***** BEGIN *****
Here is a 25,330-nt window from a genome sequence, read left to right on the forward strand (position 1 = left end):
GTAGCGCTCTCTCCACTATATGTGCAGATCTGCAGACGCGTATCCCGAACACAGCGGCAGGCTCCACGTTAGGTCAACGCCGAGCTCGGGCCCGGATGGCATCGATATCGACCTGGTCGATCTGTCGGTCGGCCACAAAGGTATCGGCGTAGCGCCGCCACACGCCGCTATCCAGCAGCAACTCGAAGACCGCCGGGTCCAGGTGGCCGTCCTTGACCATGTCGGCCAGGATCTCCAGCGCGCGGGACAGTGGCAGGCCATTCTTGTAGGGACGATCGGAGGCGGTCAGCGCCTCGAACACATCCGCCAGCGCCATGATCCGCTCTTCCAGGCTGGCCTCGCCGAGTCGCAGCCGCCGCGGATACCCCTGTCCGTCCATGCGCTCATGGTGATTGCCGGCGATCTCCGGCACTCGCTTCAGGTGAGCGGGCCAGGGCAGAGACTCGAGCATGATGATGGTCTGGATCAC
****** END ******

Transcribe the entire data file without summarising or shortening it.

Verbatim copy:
Here is a 25,330-nt window from a genome sequence, read left to right on the forward strand (position 1 = left end):
GTAGCGCTCTCTCCACTATATGTGCAGATCTGCAGACGCGTATCCCGAACACAGCGGCAGGCTCCACGTTAGGTCAACGCCGAGCTCGGGCCCGGATGGCATCGATATCGACCTGGTCGATCTGTCGGTCGGCCACAAAGGTATCGGCGTAGCGCCGCCACACGCCGCTATCCAGCAGCAACTCGAAGACCGCCGGGTCCAGGTGGCCGTCCTTGACCATGTCGGCCAGGATCTCCAGCGCGCGGGACAGTGGCAGGCCATTCTTGTAGGGACGATCGGAGGCGGTCAGCGCCTCGAACACATCCGCCAGCGCCATGATCCGCTCTTCCAGGCTGGCCTCGCCGAGTCGCAGCCGCCGCGGATACCCCTGTCCGTCCATGCGCTCATGGTGATTGCCGGCGATCTCCGGCACTCGCTTCAGGTGAGCGGGCCAGGGCAGAGACTCGAGCATGATGATGGTCTGGATCAC